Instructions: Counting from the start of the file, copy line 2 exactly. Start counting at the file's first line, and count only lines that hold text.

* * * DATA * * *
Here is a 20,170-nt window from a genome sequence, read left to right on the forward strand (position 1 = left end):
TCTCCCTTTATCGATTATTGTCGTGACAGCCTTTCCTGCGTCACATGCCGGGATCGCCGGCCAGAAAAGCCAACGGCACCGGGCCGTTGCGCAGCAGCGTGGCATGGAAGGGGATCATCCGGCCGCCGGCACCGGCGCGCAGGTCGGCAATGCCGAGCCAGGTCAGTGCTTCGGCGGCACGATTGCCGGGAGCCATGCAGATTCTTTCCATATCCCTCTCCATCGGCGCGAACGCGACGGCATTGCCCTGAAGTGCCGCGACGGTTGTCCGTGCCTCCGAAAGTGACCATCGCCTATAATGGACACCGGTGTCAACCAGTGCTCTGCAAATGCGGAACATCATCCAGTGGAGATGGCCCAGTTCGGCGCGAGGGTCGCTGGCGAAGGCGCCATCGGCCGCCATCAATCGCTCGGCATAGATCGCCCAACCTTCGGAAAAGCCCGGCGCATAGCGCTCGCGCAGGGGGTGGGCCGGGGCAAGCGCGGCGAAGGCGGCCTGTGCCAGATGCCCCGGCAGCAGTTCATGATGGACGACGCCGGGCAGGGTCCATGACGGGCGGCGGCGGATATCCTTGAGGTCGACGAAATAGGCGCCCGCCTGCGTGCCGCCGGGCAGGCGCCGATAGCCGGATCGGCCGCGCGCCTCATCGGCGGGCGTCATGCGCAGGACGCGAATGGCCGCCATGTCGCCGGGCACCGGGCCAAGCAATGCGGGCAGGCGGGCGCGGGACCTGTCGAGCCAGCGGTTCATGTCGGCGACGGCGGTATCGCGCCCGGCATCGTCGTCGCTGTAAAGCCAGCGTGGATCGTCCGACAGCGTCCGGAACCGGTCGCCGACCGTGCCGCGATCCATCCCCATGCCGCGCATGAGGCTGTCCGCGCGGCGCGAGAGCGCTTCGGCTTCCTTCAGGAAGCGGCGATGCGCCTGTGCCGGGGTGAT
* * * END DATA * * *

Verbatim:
TCTCCCTTTATCGATTATTGTCGTGACAGCCTTTCCTGCGTCACATGCCGGGATCGCCGGCCAGAAAAGCCAACGGCACCGGGCCGTTGCGCAGCAGCGTGGCATGGAAGGGGATCATCCGGCCGCCGGCACCGGCGCGCAGGTCGGCAATGCCGAGCCAGGTCAGTGCTTCGGCGGCACGATTGCCGGGAGCCATGCAGATTCTTTCCATATCCCTCTCCATCGGCGCGAACGCGACGGCATTGCCCTGAAGTGCCGCGACGGTTGTCCGTGCCTCCGAAAGTGACCATCGCCTATAATGGACACCGGTGTCAACCAGTGCTCTGCAAATGCGGAACATCATCCAGTGGAGATGGCCCAGTTCGGCGCGAGGGTCGCTGGCGAAGGCGCCATCGGCCGCCATCAATCGCTCGGCATAGATCGCCCAACCTTCGGAAAAGCCCGGCGCATAGCGCTCGCGCAGGGGGTGGGCCGGGGCAAGCGCGGCGAAGGCGGCCTGTGCCAGATGCCCCGGCAGCAGTTCATGATGGACGACGCCGGGCAGGGTCCATGACGGGCGGCGGCGGATATCCTTGAGGTCGACGAAATAGGCGCCCGCCTGCGTGCCGCCGGGCAGGCGCCGATAGCCGGATCGGCCGCGCGCCTCATCGGCGGGCGTCATGCGCAGGACGCGAATGGCCGCCATGTCGCCGGGCACCGGGCCAAGCAATGCGGGCAGGCGGGCGCGGGACCTGTCGAGCCAGCGGTTCATGTCGGCGACGGCGGTATCGCGCCCGGCATCGTCGTCGCTGTAAAGCCAGCGTGGATCGTCCGACAGCGTCCGGAACCGGTCGCCGACCGTGCCGCGATCCATCCCCATGCCGCGCATGAGGCTGTCCGCGCGGCGCGAGAGCGCTTCGGCTTCCTTCAGGAAGCGGCGATGCGCCTGTGCCGGGGTGAT